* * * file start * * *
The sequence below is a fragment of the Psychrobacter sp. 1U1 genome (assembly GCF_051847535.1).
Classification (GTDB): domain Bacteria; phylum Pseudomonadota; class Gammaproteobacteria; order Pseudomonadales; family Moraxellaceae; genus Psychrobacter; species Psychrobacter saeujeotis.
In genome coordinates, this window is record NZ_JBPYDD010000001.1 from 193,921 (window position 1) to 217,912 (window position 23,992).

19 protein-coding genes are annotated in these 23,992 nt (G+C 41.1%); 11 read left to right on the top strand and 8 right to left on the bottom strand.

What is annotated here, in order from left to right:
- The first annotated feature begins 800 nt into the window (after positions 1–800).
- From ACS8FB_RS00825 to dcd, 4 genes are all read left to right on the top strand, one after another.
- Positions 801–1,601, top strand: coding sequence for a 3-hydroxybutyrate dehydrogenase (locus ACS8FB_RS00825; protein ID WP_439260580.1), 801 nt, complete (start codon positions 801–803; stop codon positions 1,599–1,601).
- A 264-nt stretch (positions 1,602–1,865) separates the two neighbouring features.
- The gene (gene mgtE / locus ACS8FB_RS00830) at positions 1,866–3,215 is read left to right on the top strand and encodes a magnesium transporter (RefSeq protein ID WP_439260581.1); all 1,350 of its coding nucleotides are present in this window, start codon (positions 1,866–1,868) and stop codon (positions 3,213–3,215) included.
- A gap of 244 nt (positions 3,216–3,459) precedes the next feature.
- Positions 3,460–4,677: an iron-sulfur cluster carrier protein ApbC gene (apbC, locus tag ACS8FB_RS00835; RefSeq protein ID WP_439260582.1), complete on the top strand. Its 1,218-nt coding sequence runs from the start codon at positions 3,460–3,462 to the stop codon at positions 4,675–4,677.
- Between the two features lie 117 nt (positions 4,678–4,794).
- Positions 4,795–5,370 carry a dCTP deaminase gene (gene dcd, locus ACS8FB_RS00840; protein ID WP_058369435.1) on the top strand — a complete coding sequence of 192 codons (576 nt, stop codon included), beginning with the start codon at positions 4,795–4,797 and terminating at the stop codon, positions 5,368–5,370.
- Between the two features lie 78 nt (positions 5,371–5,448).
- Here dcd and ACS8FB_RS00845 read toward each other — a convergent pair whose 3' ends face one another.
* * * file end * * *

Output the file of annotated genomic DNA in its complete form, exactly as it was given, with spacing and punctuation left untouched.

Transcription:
The sequence below is a fragment of the Psychrobacter sp. 1U1 genome (assembly GCF_051847535.1).
Classification (GTDB): domain Bacteria; phylum Pseudomonadota; class Gammaproteobacteria; order Pseudomonadales; family Moraxellaceae; genus Psychrobacter; species Psychrobacter saeujeotis.
In genome coordinates, this window is record NZ_JBPYDD010000001.1 from 193,921 (window position 1) to 217,912 (window position 23,992).

19 protein-coding genes are annotated in these 23,992 nt (G+C 41.1%); 11 read left to right on the top strand and 8 right to left on the bottom strand.

What is annotated here, in order from left to right:
- The first annotated feature begins 800 nt into the window (after positions 1–800).
- From ACS8FB_RS00825 to dcd, 4 genes are all read left to right on the top strand, one after another.
- Positions 801–1,601, top strand: coding sequence for a 3-hydroxybutyrate dehydrogenase (locus ACS8FB_RS00825; protein ID WP_439260580.1), 801 nt, complete (start codon positions 801–803; stop codon positions 1,599–1,601).
- A 264-nt stretch (positions 1,602–1,865) separates the two neighbouring features.
- The gene (gene mgtE / locus ACS8FB_RS00830) at positions 1,866–3,215 is read left to right on the top strand and encodes a magnesium transporter (RefSeq protein ID WP_439260581.1); all 1,350 of its coding nucleotides are present in this window, start codon (positions 1,866–1,868) and stop codon (positions 3,213–3,215) included.
- A gap of 244 nt (positions 3,216–3,459) precedes the next feature.
- Positions 3,460–4,677: an iron-sulfur cluster carrier protein ApbC gene (apbC, locus tag ACS8FB_RS00835; RefSeq protein ID WP_439260582.1), complete on the top strand. Its 1,218-nt coding sequence runs from the start codon at positions 3,460–3,462 to the stop codon at positions 4,675–4,677.
- Between the two features lie 117 nt (positions 4,678–4,794).
- Positions 4,795–5,370 carry a dCTP deaminase gene (gene dcd, locus ACS8FB_RS00840; protein ID WP_058369435.1) on the top strand — a complete coding sequence of 192 codons (576 nt, stop codon included), beginning with the start codon at positions 4,795–4,797 and terminating at the stop codon, positions 5,368–5,370.
- Between the two features lie 78 nt (positions 5,371–5,448).
- Here dcd and ACS8FB_RS00845 read toward each other — a convergent pair whose 3' ends face one another.